461 Squadron formed in England in April 1942. Patrols commenced in July, and by September eight German U-boats had been attacked with several of the submarines sustaining damage. By May 1943 a Squadron Sunderland sank the first of what were to be many U-boats destroyed during the year.
The threat posed to the slow flying Sunderlands from agile enemy fighters led 461 Squadron ground staff to modify their Sunderlands with twin gun nose turrets and galley mounted machine guns. These modified aircraft were known as flying hedgehogs by their German adversaries, and were to prove so effective that they were later adopted throughout the RAF.
One of 461 Squadron's modified Sunderland's was attacked by eight Ju88 fighters over the Bay of Biscay. In the epic battle which followed, three fighters were destroyed, and the remainder forced to abandon the combat with damage. The bullet riddled flying boat, with five wounded crewmen on board limped to the Cornish Coast and made a force landing in the shallows.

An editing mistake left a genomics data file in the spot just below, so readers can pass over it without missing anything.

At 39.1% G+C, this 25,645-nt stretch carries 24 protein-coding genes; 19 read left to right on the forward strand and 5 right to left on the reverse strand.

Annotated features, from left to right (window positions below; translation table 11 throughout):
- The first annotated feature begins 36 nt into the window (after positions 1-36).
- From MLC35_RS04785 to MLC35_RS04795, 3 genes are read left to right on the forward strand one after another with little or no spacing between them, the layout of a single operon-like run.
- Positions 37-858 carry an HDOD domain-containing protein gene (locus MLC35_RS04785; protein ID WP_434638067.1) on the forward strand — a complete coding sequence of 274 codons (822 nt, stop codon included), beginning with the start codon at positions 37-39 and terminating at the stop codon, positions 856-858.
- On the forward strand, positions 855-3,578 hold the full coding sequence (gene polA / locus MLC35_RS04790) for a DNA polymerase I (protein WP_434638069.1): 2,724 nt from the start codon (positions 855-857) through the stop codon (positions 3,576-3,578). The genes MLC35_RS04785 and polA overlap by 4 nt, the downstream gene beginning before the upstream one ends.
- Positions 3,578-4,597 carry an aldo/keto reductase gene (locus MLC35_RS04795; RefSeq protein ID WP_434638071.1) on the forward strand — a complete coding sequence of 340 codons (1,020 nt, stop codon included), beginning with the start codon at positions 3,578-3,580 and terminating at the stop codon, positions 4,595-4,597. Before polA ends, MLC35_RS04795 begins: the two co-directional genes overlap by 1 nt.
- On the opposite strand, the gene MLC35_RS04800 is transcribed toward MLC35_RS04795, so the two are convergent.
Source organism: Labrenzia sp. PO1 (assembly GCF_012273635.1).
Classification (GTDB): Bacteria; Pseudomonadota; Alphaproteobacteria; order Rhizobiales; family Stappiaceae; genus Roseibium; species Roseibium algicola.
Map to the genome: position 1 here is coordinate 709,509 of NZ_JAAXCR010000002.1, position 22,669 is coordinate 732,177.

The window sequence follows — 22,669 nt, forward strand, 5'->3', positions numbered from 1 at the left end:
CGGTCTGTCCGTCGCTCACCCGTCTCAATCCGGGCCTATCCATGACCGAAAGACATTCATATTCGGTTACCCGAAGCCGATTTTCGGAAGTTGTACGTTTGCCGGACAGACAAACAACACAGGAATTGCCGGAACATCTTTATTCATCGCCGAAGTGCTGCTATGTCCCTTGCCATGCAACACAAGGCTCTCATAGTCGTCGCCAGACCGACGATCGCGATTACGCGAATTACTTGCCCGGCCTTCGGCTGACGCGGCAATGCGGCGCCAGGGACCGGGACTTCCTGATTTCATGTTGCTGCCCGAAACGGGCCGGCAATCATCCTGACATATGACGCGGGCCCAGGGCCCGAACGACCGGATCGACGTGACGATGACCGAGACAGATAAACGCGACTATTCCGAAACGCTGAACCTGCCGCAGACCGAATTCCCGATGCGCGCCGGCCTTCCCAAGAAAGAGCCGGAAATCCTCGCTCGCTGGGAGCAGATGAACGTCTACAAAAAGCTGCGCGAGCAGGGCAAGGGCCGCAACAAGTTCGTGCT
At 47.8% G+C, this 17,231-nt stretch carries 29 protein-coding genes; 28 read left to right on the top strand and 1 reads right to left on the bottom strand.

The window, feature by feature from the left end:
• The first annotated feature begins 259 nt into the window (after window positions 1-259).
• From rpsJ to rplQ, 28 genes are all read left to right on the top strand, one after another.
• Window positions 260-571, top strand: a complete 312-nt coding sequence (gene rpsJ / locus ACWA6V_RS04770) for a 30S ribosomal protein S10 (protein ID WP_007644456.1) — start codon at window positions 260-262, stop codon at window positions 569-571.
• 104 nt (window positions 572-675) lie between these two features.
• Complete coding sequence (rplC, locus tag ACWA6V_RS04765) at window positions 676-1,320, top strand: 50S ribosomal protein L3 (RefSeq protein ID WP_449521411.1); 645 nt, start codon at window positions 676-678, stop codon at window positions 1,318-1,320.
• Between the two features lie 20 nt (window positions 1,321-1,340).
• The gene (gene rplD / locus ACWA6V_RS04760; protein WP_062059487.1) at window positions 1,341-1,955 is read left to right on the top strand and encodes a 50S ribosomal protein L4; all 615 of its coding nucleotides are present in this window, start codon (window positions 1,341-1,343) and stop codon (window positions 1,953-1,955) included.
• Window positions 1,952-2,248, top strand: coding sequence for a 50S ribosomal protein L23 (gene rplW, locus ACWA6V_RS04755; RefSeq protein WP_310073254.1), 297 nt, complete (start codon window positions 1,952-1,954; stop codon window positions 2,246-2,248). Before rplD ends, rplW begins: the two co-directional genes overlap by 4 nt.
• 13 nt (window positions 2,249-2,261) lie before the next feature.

1944 saw 461 Squadron operating in a new role - that of night strike using radar equipment and 'leigh' lights. As well as this role, anti-submarine patrols remained the most important activity, with the squadron sinking three more submarines in 1944.
By 1945 the Sunderlands had been fitted with sonobuoy submarine detection equipment, however, even with this new technology, German U-boats remained difficult to detect. In the last six months of the war the squadron was unable to add to its tally of German submarines.